Focus on Healthcare and UV Disinfection: Data Mining: Comparisons and Contrasts from the Cincinnati Workshop

By Michael T. Postek, The University of South Florida; and Troy Cowan, IUVA Healthcare/UV Working Group facilitator,

This presents a high-level preliminary observational analysis of the data obtained from 2022 IUVA Americas Conference in Cincinnati, Ohio. It compares and contrasts the most important issues and goals between four stakeholder groups. The purpose of this paper is to synthesize this information and then distill and prioritize it into a primary set of issues and goals as input for IUVA’s June Roadmapping workshop on “Achieving Consensus on Germicidal Ultraviolet (GUV) in Public Spaces,” described below.


Last September, IUVA staged its 2022 IUVA Americas Conference, addressing developments and issues of efficiency, performance and safety of UV applications for water, air, surfaces and food. During the event, the IUVA Healthcare Task Force led an interactive discussion on the latest trends in germicidal ultraviolet (GUV) technologies for healthcare. The discussions featured representatives from the federal government, NGOs, academia and industry, with updates on infectious diseases and a dialogue on GUVI in the context of looking ahead to the next 10 years. ¹

The panelists were asked to provide their comments on two questions for GUV technologies: Where are we? and Where are we going in the next 10 years? In response, four panels with a total of 21 panelists presented more than 170 narrative goals and issues. ² These goals and issues then were cross-walked into 14 broad categories (Table 1) for further development at the follow-up roadmapping workshop, “Achieving Consensus on Germicidal Ultraviolet (GUV) in Public Spaces,” in June.


Table 1

The narrative contributions and slides from all 21 speakers were analyzed, and any technically pertinent issues and/or goals presented were logged. More than 170 narrative entries were analyzed and categorized into 14 overarching issues and goals, as seen in the first column of Table 1.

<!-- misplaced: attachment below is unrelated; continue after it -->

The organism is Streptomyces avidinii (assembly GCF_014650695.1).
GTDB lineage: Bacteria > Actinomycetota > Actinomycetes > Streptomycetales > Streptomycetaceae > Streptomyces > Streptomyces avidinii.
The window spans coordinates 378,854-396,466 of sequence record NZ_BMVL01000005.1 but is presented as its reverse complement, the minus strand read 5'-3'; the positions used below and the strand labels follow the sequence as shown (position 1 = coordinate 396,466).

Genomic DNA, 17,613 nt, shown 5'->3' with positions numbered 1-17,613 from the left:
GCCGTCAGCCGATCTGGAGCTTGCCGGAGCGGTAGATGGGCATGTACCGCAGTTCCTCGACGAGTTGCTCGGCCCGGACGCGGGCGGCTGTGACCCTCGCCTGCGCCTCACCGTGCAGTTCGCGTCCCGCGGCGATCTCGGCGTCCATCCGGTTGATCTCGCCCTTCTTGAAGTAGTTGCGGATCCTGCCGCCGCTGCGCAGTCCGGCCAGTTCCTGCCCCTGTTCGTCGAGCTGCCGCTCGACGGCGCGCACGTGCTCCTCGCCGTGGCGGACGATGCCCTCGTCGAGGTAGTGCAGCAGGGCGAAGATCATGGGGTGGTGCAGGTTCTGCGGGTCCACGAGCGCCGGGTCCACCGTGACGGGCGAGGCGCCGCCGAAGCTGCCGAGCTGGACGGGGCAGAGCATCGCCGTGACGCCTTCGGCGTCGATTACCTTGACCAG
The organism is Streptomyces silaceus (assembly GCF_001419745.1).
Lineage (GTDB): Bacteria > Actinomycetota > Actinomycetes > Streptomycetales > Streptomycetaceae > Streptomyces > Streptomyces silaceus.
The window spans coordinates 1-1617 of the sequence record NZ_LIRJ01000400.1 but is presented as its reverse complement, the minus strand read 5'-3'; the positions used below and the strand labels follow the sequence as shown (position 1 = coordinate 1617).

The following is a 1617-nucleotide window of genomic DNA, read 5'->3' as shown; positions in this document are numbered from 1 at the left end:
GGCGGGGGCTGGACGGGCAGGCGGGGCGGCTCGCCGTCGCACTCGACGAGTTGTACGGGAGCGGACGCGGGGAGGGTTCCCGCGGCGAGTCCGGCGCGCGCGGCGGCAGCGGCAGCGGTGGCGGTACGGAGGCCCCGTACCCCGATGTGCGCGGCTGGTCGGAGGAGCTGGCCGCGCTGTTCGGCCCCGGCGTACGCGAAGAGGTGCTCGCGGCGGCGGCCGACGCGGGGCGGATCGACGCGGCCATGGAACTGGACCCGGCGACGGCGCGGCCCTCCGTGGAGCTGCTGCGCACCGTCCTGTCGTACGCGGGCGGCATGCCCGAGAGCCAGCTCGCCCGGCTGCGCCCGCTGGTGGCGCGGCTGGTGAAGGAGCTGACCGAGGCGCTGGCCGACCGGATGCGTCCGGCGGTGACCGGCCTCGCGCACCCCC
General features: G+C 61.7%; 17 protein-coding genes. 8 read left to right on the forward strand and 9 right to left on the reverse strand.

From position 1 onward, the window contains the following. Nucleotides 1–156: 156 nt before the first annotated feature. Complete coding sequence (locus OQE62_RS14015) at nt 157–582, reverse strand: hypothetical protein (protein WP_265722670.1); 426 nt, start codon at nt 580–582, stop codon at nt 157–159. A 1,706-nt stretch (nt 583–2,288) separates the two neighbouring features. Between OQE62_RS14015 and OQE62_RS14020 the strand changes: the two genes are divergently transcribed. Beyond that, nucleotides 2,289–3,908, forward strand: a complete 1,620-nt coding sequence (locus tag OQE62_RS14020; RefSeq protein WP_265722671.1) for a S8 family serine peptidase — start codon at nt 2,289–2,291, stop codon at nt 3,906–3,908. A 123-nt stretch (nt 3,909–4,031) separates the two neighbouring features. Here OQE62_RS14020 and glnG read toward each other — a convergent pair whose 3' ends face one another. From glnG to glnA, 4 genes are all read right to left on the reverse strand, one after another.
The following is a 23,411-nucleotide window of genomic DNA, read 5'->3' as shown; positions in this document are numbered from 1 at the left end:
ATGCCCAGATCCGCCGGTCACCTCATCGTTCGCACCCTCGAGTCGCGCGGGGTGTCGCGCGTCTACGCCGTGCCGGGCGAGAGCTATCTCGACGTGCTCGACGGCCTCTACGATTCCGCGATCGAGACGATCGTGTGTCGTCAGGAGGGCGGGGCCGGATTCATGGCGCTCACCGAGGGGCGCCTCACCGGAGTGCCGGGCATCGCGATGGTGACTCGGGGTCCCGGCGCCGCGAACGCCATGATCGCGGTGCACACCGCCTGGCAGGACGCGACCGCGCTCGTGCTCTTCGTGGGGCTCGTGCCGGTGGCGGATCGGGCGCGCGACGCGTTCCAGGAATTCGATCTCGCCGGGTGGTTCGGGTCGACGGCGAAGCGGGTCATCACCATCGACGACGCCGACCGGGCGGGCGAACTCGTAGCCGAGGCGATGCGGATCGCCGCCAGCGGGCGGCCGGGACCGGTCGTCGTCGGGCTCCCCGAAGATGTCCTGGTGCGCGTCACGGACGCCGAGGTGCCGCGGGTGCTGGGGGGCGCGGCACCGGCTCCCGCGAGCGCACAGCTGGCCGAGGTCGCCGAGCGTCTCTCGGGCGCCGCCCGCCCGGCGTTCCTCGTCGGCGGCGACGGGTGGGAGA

The tabular data points were analyzed, compared and contrasted between the 14 categories among each group of speakers to determine the most important topics between stakeholders’ groups. Results of the analysis are summarized in Table 2, where the percentages denote the degree of implied consensus amongst the panelists that these categories are important.

The frequency of these data demonstrated by the 14 issues and goals is presented in this work to induce intergroup dialogue for the upcoming Atlanta Workshop and in the industry as a whole. The main goal is to synthesize these issues and determine potential solutions for identifying an achievable subset. Ultimately, the groups will converge into an understanding of the state of the technology, what can be done to improve its acceptance and how to get a more consistent consensus of categories of immediate interest – which will lead to the determination of a plan to attack them.

The Panels

Federal Panel. This panel was designed to help provide insights into what the Federal Government Agencies see as the primary challenges over the next 10 years and how they would consider working with industry to help in their mitigation. The Panel consisted of seven representatives of the federal government from the following organizations: White House Office of Scientific Programs (WH-OSTP), Pacific Northwest National Laboratory (PNNL), US Department of Energy, Food and Drug Administration (FDA), National Institute for Occupational Safety and Health (CDC/NIOSH), National Institute of Standards and Technology (NIST), Occupational Safety and Health Administration (OSHA) and Environmental Protection Agency (EPA). While these panelists were not empowered to present or define governmental policies, their insights were used to get an understanding of agency priorities and direction regarding the topic of GUV.